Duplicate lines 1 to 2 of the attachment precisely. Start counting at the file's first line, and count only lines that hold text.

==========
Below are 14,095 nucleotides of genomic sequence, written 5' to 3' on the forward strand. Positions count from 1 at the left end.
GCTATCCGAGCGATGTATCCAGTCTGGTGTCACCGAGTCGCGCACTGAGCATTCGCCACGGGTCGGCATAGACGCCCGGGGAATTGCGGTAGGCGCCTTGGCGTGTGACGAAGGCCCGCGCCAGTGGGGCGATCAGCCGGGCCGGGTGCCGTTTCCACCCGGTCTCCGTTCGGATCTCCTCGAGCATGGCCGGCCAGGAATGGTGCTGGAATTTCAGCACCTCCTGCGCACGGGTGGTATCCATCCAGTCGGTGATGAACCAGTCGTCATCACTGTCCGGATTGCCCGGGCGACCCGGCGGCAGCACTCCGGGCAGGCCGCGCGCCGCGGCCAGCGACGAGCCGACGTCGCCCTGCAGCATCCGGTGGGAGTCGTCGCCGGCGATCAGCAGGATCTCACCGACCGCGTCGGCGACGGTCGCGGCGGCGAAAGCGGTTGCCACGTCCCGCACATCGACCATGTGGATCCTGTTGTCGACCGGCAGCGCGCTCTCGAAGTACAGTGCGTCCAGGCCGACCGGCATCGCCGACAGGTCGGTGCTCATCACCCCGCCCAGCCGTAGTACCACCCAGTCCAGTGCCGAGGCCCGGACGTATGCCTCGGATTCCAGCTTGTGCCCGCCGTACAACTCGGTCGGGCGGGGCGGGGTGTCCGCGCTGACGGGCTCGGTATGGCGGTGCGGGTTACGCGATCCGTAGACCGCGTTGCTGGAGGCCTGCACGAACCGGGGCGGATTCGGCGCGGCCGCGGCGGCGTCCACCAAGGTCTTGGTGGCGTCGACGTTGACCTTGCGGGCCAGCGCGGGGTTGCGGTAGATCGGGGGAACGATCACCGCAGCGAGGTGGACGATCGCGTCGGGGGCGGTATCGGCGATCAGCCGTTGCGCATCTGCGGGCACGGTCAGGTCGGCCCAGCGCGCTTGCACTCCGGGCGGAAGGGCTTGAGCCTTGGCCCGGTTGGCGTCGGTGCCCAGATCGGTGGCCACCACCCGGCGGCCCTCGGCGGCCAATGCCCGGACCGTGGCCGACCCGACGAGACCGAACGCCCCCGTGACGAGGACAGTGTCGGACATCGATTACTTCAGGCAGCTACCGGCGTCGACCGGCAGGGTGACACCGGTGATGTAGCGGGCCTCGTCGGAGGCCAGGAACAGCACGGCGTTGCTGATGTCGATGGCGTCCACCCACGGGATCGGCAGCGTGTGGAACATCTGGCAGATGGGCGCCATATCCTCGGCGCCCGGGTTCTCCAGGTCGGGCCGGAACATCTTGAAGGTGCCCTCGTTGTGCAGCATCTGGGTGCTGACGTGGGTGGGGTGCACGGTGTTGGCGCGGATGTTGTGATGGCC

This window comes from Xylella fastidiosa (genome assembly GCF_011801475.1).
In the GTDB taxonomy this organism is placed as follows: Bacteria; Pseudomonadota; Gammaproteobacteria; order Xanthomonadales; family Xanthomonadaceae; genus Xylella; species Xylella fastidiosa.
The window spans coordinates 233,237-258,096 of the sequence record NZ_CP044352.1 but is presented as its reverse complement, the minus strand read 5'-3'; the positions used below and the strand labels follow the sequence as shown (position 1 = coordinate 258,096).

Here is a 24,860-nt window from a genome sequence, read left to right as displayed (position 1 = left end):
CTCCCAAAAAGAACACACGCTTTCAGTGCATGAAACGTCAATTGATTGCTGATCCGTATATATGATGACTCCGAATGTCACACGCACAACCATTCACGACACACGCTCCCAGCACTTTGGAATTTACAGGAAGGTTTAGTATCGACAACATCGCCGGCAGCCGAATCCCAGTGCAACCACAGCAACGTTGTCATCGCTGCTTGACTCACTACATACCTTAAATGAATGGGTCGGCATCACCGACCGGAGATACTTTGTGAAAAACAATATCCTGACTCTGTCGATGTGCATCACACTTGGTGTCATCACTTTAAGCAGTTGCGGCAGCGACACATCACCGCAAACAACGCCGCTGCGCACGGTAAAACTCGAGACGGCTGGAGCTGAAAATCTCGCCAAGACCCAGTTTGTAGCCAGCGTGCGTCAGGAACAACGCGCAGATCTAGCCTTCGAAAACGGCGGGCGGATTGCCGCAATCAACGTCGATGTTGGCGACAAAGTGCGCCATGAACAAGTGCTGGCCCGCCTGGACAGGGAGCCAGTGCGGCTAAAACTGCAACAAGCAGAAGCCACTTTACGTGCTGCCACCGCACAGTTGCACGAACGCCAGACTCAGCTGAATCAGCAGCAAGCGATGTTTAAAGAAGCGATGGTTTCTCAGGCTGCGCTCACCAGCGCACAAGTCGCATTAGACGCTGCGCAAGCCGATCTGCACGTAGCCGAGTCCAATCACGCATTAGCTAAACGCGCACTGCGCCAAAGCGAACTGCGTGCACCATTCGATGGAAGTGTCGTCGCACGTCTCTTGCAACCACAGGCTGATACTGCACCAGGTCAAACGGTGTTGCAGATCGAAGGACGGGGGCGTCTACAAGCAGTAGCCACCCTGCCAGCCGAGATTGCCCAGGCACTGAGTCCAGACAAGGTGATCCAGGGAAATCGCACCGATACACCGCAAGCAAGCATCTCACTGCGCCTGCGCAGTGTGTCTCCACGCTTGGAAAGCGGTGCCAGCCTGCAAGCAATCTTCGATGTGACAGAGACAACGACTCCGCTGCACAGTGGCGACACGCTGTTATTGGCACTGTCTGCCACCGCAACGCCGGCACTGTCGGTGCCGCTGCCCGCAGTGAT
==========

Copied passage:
Below are 14,095 nucleotides of genomic sequence, written 5' to 3' on the forward strand. Positions count from 1 at the left end.
GCTATCCGAGCGATGTATCCAGTCTGGTGTCACCGAGTCGCGCACTGAGCATTCGCCACGGGTCGGCATAGACGCCCGGGGAATTGCGGTAGGCGCCTTGGCGTGTGACGAAGGCCCGCGCCAGTGGGGCGATCAGCCGGGCCGGGTGCCGTTTCCACCCGGTCTCCGTTCGGATCTCCTCGAGCATGGCCGGCCAGGAATGGTGCTGGAATTTCAGCACCTCCTGCGCACGGGTGGTATCCATCCAGTCGGTGATGAACCAGTCGTCATCACTGTCCGGATTGCCCGGGCGACCCGGCGGCAGCACTCCGGGCAGGCCGCGCGCCGCGGCCAGCGACGAGCCGACGTCGCCCTGCAGCATCCGGTGGGAGTCGTCGCCGGCGATCAGCAGGATCTCACCGACCGCGTCGGCGACGGTCGCGGCGGCGAAAGCGGTTGCCACGTCCCGCACATCGACCATGTGGATCCTGTTGTCGACCGGCAGCGCGCTCTCGAAGTACAGTGCGTCCAGGCCGACCGGCATCGCCGACAGGTCGGTGCTCATCACCCCGCCCAGCCGTAGTACCACCCAGTCCAGTGCCGAGGCCCGGACGTATGCCTCGGATTCCAGCTTGTGCCCGCCGTACAACTCGGTCGGGCGGGGCGGGGTGTCCGCGCTGACGGGCTCGGTATGGCGGTGCGGGTTACGCGATCCGTAGACCGCGTTGCTGGAGGCCTGCACGAACCGGGGCGGATTCGGCGCGGCCGCGGCGGCGTCCACCAAGGTCTTGGTGGCGTCGACGTTGACCTTGCGGGCCAGCGCGGGGTTGCGGTAGATCGGGGGAACGATCACCGCAGCGAGGTGGACGATCGCGTCGGGGGCGGTATCGGCGATCAGCCGTTGCGCATCTGCGGGCACGGTCAGGTCGGCCCAGCGCGCTTGCACTCCGGGCGGAAGGGCTTGAGCCTTGGCCCGGTTGGCGTCGGTGCCCAGATCGGTGGCCACCACCCGGCGGCCCTCGGCGGCCAATGCCCGGACCGTGGCCGACCCGACGAGACCGAACGCCCCCGTGACGAGGACAGTGTCGGACATCGATTACTTCAGGCAGCTACCGGCGTCGACCGGCAGGGTGACACCGGTGATGTAGCGGGCCTCGTCGGAGGCCAGGAACAGCACGGCGTTGCTGATGTCGATGGCGTCCACCCACGGGATCGGCAGCGTGTGGAACATCTGGCAGATGGGCGCCATATCCTCGGCGCCCGGGTTCTCCAGGTCGGGCCGGAACATCTTGAAGGTGCCCTCGTTGTGCAGCATCTGGGTGCTGACGTGGGTGGGGTGCACGGTGTTGGCGCGGATGTTGTGATGGCC